Dr. Goodall shares “Seeds of Hope”

Madeline Diamond, News Editor

Primatologist and anthropologist Jane Goodall spoke about her reasons for hope during her lecture titled “Sowing the Seeds of Hope” at the University on Sept. 15. Goodall is the first speaker as part of the Bucknell Forum’s 2014-2015 lecture series, “Revolution Redefined.”

Goodall, known as “the woman who redefined man,” spoke of both her experience with behavior research of chimpanzees in the Gombe Forest of Tanzania, as well as her current projects of inspiring social and environmental change.

Met with a standing ovation, Goodall began her talk with a traditional chimpanzee greeting. She reflected on the beginnings of her research, explaining how it was her supportive mother who encouraged her early career. Between saving up money for books about animals to actually visiting a farm at age four, Goodall always had an interest in animals.

She credited both her mother and her mentor, the late Louis Leakey–a paleontologist, archaeologist, and anthropologist–for facilitating her early research in Tanzania, starting in 1960.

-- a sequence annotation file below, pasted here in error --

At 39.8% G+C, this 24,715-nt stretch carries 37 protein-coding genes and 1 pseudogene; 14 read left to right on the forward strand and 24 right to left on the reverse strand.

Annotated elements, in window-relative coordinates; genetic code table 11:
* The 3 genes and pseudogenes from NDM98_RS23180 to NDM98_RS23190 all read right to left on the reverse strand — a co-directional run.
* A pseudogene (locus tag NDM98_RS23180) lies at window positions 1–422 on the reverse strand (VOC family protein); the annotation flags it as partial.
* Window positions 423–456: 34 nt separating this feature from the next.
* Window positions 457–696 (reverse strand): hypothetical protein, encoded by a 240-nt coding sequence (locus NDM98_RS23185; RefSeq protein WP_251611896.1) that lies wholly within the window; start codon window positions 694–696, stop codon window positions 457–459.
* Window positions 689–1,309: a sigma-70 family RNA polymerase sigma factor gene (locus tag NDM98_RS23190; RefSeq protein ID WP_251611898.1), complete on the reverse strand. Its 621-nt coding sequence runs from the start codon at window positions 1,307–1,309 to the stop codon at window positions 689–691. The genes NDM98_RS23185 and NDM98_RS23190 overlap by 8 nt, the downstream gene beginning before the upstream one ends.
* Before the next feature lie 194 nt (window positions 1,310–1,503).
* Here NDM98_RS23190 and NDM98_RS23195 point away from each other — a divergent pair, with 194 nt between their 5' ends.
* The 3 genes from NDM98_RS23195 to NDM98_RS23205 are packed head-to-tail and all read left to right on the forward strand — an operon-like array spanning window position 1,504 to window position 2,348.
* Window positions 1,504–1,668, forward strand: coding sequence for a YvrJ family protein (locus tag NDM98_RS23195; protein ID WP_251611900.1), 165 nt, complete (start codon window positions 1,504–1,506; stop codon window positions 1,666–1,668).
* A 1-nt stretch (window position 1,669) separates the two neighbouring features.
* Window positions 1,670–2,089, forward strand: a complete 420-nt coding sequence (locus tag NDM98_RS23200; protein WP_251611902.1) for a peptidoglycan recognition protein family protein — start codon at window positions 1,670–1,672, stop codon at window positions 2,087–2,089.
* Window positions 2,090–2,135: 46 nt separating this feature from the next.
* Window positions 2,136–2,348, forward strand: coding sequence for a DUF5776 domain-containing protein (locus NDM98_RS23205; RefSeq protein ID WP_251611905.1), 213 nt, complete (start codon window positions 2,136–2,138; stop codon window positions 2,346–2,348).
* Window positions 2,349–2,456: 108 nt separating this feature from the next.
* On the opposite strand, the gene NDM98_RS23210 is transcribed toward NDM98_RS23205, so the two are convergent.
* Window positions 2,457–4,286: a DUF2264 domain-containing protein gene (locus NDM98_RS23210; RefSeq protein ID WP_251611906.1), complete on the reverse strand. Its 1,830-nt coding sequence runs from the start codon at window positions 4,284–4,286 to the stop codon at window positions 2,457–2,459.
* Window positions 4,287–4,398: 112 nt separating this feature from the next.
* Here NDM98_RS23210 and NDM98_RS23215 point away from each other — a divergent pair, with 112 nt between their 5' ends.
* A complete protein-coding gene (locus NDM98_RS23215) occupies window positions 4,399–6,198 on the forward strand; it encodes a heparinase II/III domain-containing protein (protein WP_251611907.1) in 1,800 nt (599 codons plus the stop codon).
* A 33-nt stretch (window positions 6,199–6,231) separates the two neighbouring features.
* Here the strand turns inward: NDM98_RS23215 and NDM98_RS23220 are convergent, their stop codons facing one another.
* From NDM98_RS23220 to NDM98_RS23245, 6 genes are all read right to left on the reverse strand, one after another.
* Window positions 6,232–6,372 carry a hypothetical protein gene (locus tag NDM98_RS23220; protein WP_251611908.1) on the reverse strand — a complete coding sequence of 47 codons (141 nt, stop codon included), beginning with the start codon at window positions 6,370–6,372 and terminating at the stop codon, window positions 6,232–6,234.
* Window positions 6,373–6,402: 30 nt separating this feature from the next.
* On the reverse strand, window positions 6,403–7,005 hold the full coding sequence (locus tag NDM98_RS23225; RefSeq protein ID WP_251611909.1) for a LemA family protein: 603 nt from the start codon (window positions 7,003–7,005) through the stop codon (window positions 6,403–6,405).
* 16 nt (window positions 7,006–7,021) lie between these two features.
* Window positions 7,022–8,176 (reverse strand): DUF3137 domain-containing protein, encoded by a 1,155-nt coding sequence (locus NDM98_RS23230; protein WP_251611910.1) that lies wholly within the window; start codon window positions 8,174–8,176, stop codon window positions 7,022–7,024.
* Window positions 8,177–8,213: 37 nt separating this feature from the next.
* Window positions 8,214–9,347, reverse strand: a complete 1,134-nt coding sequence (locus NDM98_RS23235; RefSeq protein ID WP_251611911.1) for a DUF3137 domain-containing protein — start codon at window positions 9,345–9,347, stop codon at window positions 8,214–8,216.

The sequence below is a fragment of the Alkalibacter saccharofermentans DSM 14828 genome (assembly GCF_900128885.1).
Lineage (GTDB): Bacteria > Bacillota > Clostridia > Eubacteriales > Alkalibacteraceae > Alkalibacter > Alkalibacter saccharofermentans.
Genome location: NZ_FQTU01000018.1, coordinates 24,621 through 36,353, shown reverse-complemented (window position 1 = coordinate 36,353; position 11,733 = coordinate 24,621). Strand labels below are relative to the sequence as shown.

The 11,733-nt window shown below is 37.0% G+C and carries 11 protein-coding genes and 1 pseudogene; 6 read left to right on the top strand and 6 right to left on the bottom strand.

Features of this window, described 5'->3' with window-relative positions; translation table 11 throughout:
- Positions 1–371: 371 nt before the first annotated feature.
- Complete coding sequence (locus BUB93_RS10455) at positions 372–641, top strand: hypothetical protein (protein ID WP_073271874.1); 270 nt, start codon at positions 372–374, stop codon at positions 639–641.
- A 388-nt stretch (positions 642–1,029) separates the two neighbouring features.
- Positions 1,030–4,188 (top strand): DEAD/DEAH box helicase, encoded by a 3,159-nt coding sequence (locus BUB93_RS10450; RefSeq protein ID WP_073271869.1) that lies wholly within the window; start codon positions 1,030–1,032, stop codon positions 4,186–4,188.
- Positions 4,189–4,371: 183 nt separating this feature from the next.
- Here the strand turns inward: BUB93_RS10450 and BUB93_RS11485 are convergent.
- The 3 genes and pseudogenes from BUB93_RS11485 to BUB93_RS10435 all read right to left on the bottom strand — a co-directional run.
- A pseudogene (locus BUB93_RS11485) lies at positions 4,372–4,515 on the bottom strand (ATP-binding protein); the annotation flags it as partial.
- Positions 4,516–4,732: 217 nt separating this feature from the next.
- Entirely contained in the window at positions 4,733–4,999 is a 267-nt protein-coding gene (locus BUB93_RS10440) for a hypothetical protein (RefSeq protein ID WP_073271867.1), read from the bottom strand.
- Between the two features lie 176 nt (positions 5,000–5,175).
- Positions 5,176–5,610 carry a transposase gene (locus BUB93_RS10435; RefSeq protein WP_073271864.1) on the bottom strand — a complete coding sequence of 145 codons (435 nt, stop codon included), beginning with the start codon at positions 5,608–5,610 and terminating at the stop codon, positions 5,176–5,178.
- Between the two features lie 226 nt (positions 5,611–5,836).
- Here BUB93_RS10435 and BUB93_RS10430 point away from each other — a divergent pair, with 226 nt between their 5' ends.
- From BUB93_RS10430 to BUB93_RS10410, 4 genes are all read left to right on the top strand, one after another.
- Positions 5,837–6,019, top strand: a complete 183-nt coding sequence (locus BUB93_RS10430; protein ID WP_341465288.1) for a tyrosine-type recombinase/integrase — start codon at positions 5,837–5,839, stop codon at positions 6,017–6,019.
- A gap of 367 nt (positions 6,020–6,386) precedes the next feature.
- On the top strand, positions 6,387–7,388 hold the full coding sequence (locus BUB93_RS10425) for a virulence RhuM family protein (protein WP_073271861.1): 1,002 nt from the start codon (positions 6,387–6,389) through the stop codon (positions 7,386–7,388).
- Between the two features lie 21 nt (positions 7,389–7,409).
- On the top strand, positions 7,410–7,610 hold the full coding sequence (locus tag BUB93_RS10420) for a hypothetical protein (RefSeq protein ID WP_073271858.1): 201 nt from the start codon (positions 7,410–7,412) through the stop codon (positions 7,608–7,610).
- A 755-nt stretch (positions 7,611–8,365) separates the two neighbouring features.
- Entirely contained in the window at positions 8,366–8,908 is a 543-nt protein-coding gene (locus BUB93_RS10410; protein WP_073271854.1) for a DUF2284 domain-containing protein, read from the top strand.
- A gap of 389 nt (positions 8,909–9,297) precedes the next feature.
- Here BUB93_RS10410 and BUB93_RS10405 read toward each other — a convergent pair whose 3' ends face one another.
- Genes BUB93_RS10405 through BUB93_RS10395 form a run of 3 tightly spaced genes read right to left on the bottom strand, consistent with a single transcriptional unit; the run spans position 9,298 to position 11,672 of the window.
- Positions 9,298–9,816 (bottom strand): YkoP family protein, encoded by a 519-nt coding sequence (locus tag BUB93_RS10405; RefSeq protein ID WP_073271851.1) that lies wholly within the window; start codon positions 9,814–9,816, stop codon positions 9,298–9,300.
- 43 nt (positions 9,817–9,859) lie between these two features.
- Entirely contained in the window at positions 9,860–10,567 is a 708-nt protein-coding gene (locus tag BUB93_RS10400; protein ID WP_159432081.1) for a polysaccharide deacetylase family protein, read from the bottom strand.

“There is no sharp line dividing us from the animal kingdom,” Goodall said.

She explained that animals are capable of love, compassion, and altruism–a fact that was previously believed to be false.

“It became obvious that every chimp had his or her own personality,” Goodall said of discoveries made during her research.

Goodall also spoke of how students and young people can get involved to help improve our society and environment.

“Do have the courage of your conviction,” she said.

Over the course of her career, Goodall’s interest in activism grew. Her Roots & Shoots program is specifically designed for young people to take action in their communities. Goodall said that people, especially youths, can fall into apathy because they do not know how to help, but she pointed out many ways people can get involved with helping both humanity and the environment.

Goodall expressed that the youth population is her greatest hope, explaining that she hopes she can contribute to helping young people realize that the true human potential can be attained if people live with their hearts and heads in unity.

After a question and answer session, Goodall ended her lecture by showing a video about a touching experience with a chimpanzee that she recalled as one of the most amazing things she has experienced.

Associate Professor of Biology Chris Martine, who introduced Goodall, announced that the next speaker for the University’s “Revolution Redefined” Forum series will be “Orange is the New Black” actress and LGBTQ advocate Laverne Cox.


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